The images in this volume are drawn from a photographic exhibition entitled Umhlaba (Land) 1913-2013, held to mark the centenary of the Natives Land Act of 1913 which laid the foundations for segregation and apartheid, and whose legacy of inequality and division is still felt today. The exhibition was curated by Bongi Dhlomo-Mautola, David Goldblatt, Pam Warne and Paul Weinberg, who were supported by Gail Behrman (photographic research) and Kayleigh Roos. It was shown at the Iziko South African National Gallery in Cape Town from March to July 2013, and at the Wits Art Museum in Johannesburg in August 2013. Believed to be the largest photographic exhibition ever assemble on land issues in South Africa, Umhlaba comprised historical and contemporary images by more than 30 photographers, some of whose work was drawn from collections in 18 major South African archives. The exhibition was funded by PLAAS, the UCT Research Office, the Rosa Luxemburg Foundation, Gillian MacKay Graham and Georgina Hamilton.
The exhibition accompanied the "Land Divided' conference held at the University of Cape Town in March 2013, which was co-hosted by the Institute for Poverty, Land and Agrarian Studies (PLAAS) at UWC, the Centre for Law and Society at UCT, and the Department of Sociology and Social Anthropology and Land, Environment and Society in Africa (LESA) Research Programme at Stellenbosch University.
The text below is taken from a note entitled 'About this volume', and from the preface to the book:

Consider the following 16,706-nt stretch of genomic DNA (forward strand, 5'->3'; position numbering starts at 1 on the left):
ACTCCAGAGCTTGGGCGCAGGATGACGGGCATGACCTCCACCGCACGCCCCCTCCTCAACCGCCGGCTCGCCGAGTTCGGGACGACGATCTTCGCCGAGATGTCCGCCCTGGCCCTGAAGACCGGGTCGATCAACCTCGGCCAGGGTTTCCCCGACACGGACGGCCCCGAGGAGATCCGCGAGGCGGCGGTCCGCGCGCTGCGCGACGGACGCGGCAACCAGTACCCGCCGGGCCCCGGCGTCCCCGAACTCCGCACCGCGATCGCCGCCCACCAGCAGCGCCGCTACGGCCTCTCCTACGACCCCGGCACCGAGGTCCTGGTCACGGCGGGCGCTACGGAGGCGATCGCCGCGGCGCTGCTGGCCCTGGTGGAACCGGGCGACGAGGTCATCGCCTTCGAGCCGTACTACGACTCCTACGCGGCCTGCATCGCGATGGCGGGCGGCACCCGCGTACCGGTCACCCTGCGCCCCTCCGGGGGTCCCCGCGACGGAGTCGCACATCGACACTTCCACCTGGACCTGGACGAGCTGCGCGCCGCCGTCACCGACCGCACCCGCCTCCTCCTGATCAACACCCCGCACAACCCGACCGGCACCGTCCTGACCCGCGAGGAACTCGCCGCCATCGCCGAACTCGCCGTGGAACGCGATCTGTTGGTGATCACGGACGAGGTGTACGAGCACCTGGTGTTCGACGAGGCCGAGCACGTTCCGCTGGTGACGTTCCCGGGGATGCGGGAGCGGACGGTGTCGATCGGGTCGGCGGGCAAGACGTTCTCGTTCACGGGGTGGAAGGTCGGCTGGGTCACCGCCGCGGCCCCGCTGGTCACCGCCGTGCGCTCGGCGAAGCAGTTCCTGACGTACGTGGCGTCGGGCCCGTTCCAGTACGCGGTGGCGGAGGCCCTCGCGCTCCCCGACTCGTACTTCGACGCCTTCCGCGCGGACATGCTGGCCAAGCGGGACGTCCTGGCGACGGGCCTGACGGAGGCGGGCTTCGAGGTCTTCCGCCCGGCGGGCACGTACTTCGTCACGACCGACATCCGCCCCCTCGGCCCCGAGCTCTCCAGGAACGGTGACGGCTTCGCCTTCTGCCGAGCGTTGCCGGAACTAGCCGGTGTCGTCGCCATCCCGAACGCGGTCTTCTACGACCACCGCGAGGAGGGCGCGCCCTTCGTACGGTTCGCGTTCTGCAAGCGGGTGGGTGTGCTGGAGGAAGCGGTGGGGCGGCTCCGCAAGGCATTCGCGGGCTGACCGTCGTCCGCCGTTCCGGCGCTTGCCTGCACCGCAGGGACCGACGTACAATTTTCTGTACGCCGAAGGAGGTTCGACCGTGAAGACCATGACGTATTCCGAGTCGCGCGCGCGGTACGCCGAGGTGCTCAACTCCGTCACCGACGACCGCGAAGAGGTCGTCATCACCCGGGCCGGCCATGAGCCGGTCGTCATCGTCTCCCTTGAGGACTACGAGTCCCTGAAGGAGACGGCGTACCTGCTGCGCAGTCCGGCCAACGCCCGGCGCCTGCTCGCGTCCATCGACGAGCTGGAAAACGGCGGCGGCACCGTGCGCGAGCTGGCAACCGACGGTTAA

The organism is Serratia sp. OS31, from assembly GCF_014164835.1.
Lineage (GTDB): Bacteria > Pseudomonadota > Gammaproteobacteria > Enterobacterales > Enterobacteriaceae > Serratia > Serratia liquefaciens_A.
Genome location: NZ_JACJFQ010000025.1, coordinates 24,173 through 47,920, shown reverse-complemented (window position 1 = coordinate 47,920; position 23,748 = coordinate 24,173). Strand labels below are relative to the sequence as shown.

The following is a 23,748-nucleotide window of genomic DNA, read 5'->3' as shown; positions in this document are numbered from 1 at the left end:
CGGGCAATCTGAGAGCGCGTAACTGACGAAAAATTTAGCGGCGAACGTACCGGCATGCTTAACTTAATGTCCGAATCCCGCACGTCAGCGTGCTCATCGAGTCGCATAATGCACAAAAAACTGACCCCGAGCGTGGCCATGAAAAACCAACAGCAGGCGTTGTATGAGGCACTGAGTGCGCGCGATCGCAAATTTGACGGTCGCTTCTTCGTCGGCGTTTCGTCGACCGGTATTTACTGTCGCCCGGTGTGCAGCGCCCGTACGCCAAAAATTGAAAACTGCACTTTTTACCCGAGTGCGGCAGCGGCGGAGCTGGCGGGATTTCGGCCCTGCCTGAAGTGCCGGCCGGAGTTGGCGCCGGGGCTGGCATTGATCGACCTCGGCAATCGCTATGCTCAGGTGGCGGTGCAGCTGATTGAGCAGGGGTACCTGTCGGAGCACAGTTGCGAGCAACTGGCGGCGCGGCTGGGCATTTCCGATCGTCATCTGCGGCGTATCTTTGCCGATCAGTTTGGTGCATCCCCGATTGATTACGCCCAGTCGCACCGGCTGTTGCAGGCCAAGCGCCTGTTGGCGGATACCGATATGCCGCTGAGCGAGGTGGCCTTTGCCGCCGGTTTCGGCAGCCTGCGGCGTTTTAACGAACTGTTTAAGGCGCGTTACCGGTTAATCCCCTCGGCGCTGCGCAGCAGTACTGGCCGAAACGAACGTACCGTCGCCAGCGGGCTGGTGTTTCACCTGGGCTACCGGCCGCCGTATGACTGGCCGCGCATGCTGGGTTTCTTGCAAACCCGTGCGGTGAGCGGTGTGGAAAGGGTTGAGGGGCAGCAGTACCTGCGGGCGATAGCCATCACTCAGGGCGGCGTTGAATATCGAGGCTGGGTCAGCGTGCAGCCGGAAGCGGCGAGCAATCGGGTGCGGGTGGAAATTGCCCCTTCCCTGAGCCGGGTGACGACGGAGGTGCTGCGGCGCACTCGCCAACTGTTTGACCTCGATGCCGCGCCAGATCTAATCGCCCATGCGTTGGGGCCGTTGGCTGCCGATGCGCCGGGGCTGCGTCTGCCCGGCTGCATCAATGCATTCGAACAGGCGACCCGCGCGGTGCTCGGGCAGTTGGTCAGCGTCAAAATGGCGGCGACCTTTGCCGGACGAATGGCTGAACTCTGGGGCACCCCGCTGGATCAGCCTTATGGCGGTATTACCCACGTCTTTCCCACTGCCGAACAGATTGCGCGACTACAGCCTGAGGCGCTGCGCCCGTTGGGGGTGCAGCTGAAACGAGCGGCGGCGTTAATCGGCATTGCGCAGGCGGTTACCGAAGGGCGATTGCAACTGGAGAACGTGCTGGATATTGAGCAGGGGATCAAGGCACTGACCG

The volume encompasses an extraordinary collection of historical and contemporary photographs that singly and collectively speak to the power of land, not only in the turbulent history of this country but also as a significant material and symbolic resource in the day-to-day lives of individuals and communities. The curators and editors have drawn together a compelling set of images of people, land and place that spans more than 100 years in the history of this region, with a focus on the century since the passage of the notorious Natives Land Act in June 1913.
The title of this book – Umhlaba (Land) – is direct yet open-ended, allowing for different entry points and multiple forms of engagement with the collection’s overall themes. The history reflected here is, inescapably, one of often brutal conflict and exclusion that has left the present generation with many daunting challenges in the political, economic, social and ecological spheres. However, threaded through this familiar overarching narrative in complex, even challenging ways, are other more affirming accounts of how people have related to or been present on the land. Solidarity, productivity, creativity, spirituality, a sense of place: these experiences of land and landscape that inform the larger history also find expression in the pages that follow.
The material presented here comes from many different archives. The wide range of photographers and photographic genres is, in itself, an important achievement of the curators and the team that assisted them. One of the strengths of this collection is the different genres of photography it includes, for example posed studio portraits to commemorate significant milestones in life, alongside photographs taken by activist photographers during the era of forced removals. Not only do the photographs document key events and changes over a century, they do this through different ‘eyes’, some intimate, others seemingly dispassionate. The collection embodies the ever-present tension between time passing and the immediacy of images captured in the then-present. Many of the images are deeply moving in their powerful evocation of the personal significance of land in the lives of so many South Africans, past and present.